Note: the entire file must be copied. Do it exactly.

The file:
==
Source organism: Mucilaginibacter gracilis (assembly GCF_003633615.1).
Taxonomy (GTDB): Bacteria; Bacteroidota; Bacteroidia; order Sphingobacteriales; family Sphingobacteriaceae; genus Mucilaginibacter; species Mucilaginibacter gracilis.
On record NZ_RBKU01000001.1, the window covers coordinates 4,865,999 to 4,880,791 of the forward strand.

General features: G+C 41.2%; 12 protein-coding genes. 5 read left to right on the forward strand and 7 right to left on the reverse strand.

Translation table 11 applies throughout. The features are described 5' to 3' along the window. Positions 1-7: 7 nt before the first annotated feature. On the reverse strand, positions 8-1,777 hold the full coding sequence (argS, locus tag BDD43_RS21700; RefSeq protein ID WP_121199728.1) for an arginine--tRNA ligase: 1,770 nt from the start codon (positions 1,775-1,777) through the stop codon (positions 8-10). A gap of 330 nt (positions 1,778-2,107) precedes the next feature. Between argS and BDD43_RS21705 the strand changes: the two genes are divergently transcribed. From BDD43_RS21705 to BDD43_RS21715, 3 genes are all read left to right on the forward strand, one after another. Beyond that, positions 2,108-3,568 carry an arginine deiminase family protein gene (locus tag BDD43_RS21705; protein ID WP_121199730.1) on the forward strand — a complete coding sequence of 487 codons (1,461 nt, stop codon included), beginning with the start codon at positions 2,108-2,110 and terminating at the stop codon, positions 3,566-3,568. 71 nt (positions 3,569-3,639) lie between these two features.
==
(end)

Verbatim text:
Source organism: Mucilaginibacter gracilis (assembly GCF_003633615.1).
Taxonomy (GTDB): Bacteria; Bacteroidota; Bacteroidia; order Sphingobacteriales; family Sphingobacteriaceae; genus Mucilaginibacter; species Mucilaginibacter gracilis.
On record NZ_RBKU01000001.1, the window covers coordinates 4,865,999 to 4,880,791 of the forward strand.

General features: G+C 41.2%; 12 protein-coding genes. 5 read left to right on the forward strand and 7 right to left on the reverse strand.

Translation table 11 applies throughout. The features are described 5' to 3' along the window. Positions 1-7: 7 nt before the first annotated feature. On the reverse strand, positions 8-1,777 hold the full coding sequence (argS, locus tag BDD43_RS21700; RefSeq protein ID WP_121199728.1) for an arginine--tRNA ligase: 1,770 nt from the start codon (positions 1,775-1,777) through the stop codon (positions 8-10). A gap of 330 nt (positions 1,778-2,107) precedes the next feature. Between argS and BDD43_RS21705 the strand changes: the two genes are divergently transcribed. From BDD43_RS21705 to BDD43_RS21715, 3 genes are all read left to right on the forward strand, one after another. Beyond that, positions 2,108-3,568 carry an arginine deiminase family protein gene (locus tag BDD43_RS21705; protein ID WP_121199730.1) on the forward strand — a complete coding sequence of 487 codons (1,461 nt, stop codon included), beginning with the start codon at positions 2,108-2,110 and terminating at the stop codon, positions 3,566-3,568. 71 nt (positions 3,569-3,639) lie between these two features.